At the IGISOL-4 facility, neutron-rich, medium mass nuclei have usually been produced via charged particle-induced fission of natural uranium and thorium. Neutron-induced fission is expected to have a higher production cross section of the most neutron-rich species. Development of a neutron source along with a new ion guide continues to be one of the major goals since the commissioning of IGISOL-4. Neutron intensities at different angles from a beryllium neutron source have been measured in an on-line experiment with a 30 MeV proton beam. Recently, the new ion guide coupled to the neutron source has been tested as well. Details of the neutron source and ion guide design together with preliminary results from the first neutron-induced fission experiment at IGISOL-4 are presented in this report.

  15. Neutronic Reactor Design to Reduce Neutron Loss

    DOEpatents

    Miles, F. T.

    1961-05-01

    A nuclear reactor construction is described in which an unmoderated layer of the fissionable material is inserted between the moderated portion of the reactor core and the core container steel wall. The wall is surrounded by successive layers of pure fertile material and moderator containing fertile material. The unmoderated layer of the fissionable material will insure that a greater portion of fast neutrons will pass through the steel wall than would thermal neutrons. Since the steel has a smaller capture cross section for the fast neutrons, greater nunnbers of neutrons will pass into the blanket, thereby increasing the over-all efficiency of the reactor. (AEC)

  16. NEUTRONIC REACTOR DESIGN TO REDUCE NEUTRON LOSS

    DOEpatents

    Mills, F.T.

    1961-05-01

    A nuclear reactor construction is described in which an unmoderated layer of the fissionable material is inserted between the moderated portion of the reactor core and the core container steel wall which is surrounded by successive layers of pure fertile material and fertile material having moderator. The unmoderated layer of the fissionable material will insure that a greater portion of fast neutrons will pass through the steel wall than would thermal neutrons. As the steel has a smaller capture cross-section for the fast neutrons, then greater numbers of the neutrons will pass into the blanket thereby increasing the over-all efficiency of the reactor.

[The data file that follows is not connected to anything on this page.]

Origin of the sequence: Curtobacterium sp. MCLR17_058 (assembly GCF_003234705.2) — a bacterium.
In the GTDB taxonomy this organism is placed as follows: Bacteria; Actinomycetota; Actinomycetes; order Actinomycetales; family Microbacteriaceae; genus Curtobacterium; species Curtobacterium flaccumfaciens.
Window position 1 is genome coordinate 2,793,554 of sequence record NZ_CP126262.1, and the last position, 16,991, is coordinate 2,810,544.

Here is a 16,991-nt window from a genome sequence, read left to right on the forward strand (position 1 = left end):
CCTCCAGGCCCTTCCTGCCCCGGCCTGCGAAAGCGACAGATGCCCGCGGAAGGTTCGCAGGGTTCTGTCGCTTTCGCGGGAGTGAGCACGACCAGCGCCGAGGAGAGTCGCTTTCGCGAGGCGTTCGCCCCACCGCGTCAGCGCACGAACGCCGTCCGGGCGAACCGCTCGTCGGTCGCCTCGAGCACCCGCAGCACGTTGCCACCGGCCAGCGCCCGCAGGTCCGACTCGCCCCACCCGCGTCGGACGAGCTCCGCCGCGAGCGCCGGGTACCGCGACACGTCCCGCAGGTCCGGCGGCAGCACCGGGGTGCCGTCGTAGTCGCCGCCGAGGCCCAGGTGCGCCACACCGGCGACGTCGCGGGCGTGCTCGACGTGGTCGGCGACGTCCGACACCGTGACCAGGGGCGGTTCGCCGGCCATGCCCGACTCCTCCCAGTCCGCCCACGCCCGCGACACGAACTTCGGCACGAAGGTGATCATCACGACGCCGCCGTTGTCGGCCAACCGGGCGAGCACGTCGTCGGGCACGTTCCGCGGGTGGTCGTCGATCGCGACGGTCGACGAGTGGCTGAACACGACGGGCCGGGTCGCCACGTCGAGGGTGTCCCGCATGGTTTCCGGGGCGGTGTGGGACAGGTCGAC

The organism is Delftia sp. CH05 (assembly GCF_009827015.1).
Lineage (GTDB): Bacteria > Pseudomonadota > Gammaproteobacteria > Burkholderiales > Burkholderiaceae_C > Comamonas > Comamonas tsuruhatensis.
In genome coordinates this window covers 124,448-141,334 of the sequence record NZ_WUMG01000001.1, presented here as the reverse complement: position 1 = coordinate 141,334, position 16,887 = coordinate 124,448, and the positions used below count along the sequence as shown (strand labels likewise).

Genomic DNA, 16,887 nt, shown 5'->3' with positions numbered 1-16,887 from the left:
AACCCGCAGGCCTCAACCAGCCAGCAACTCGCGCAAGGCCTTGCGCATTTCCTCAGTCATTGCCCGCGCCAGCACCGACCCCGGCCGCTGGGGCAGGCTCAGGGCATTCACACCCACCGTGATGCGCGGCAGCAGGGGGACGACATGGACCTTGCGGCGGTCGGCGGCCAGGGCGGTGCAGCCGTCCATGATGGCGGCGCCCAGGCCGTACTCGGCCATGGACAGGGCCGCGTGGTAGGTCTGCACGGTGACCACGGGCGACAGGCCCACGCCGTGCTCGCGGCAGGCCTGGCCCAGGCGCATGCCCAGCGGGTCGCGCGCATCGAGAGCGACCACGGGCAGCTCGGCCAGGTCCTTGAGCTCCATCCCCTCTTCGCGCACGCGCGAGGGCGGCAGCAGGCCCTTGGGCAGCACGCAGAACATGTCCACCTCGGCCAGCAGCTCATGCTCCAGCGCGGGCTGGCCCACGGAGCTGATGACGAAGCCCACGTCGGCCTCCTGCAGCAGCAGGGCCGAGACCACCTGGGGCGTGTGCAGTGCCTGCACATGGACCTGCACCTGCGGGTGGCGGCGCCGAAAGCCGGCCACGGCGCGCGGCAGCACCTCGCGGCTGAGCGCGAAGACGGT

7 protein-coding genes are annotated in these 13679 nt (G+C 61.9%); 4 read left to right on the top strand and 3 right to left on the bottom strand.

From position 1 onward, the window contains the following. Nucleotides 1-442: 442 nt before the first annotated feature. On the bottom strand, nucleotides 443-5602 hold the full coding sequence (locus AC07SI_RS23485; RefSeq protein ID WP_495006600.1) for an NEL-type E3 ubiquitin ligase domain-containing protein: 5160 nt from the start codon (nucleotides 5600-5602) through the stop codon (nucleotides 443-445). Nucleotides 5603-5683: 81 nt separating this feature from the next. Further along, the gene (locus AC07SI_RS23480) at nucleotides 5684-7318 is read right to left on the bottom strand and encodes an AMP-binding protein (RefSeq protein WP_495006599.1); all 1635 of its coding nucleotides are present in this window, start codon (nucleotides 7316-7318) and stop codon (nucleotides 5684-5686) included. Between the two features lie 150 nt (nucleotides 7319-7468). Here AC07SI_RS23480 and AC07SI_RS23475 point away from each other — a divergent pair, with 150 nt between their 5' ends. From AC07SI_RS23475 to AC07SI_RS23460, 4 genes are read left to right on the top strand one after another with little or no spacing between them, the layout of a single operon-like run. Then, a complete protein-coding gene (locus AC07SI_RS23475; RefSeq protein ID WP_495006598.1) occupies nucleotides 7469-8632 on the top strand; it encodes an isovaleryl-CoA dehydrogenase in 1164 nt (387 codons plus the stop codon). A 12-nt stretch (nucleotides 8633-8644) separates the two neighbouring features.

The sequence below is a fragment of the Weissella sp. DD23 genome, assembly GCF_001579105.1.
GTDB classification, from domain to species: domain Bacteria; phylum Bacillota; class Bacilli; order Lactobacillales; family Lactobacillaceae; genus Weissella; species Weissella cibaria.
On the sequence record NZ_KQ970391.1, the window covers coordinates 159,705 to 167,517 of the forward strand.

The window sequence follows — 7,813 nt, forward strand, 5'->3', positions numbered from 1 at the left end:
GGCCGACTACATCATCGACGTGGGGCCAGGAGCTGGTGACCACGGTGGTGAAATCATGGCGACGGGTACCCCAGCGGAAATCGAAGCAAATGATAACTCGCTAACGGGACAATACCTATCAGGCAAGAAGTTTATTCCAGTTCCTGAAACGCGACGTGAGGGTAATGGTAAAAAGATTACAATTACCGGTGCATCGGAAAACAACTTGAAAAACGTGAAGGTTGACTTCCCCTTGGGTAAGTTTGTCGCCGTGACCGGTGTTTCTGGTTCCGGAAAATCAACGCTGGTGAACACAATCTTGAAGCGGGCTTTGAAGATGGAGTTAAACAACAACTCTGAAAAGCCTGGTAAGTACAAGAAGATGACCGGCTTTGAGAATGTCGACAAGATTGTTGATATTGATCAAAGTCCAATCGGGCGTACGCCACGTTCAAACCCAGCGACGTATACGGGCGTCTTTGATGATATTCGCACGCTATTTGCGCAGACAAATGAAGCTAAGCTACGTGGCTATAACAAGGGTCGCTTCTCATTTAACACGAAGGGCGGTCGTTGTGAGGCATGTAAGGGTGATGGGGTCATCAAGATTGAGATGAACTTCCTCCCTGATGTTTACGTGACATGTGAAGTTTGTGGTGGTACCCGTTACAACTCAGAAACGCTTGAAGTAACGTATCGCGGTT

17. Research on fission fragment excitation of gases and nuclear pumping of lasers

    NASA Technical Reports Server (NTRS)

    Schneider, R. T.; Davie, R. N.; Davis, J. F.; Fuller, J. L.; Paternoster, R. R.; Shipman, G. R.; Sterritt, D. E.; Helmick, H. H.

    1974-01-01

    Experimental investigations of fission fragment excited gases are reported along with a theoretical analysis of population inversions in fission fragment excited helium. Other studies reported include: nuclear augmentation of gas lasers, direct nuclear pumping of a helium-xenon laser, measurements of a repetitively pulsed high-power CO2 laser, thermodynamic properties of UF6 and UF6/He mixtures, and nuclear waste disposal utilizing a gaseous core reactor.

  18. NEUTRONIC REACTOR SYSTEM

    DOEpatents

    Daniels, F.

    1957-10-15

    Gas-cooled solid-moderator type reactors wherein the fissionable fuel and moderator materials are each in the form of solid pebbles, or discrete particles, and are substantially homogeneously mixed in the proper proportion and placed within the core of the reactor are described. The shape of these discrete particles must be such that voids are present between them when mixed together. Helium enters the bottom of the core and passes through the voids between the fuel and moderator particles to absorb the heat generated by the chain reaction. The hot helium gas is drawn off the top of the core and may be passed through a heat exchanger to produce steam.

  19. NEUTRONIC REACTOR

    DOEpatents

    Ohlinger, L.A.; Wigner, E.P.; Weinberg, A.M.; Young, G.J.

    1958-09-01

    This patent relates to neutronic reactors of the heterogeneous water cooled type, and in particular to a fuel element charging and discharging means therefor. In the embodiment illustrated the reactor contains horizontal, parallel coolant tubes in which the fuel elements are disposed. A loading cart containing a magnzine for holding a plurality of fuel elements operates along the face of the reactor at the inlet ends of the coolant tubes. The loading cart is equipped with a ram device for feeding fuel elements from the magazine through the inlot ends of the coolant tubes. Operating along the face adjacent the discharge ends of the tubes there is provided another cart means adapted to receive irradiated fuel elements as they are forced out of the discharge ends of the coolant tubes by the incoming new fuel elements. This cart is equipped with a tank coataining a coolant, such as water, into which the fuel elements fall, and a hydraulically operated plunger to hold the end of the fuel element being discharged. This inveation provides an apparatus whereby the fuel elements may be loaded into the reactor, irradiated therein, and unloaded from the reactor without stopping the fiow of the coolant and without danger to the operating personnel.

  20. Observation of magnetic field-induced contraction of fission yeast cells using optical projection microscopy

    NASA Astrophysics Data System (ADS)

    Yang, Xi; Beckwith, Andrew; Miller, John; Wood, Lowell

    2004-12-01

    The charges in live cells interact with or produce electric fields, which results in enormous dielectric responses, flexoelectricity, and related phenomena. Here we report on a contraction of Schizosaccharomyces pombe (fission yeast) cells induced by magnetic fields, as observed using a phase-sensitive projection imaging technique. Unlike electric fields, magnetic fields only act on moving charges. The observed behavior is therefore quite remarkable, and may result from a contractile Lorentz force acting on diamagnetic screening currents. This would indicate extremely high intracellular charge mobilities. Besides, we observed a large electro-optic response from fission yeast cells.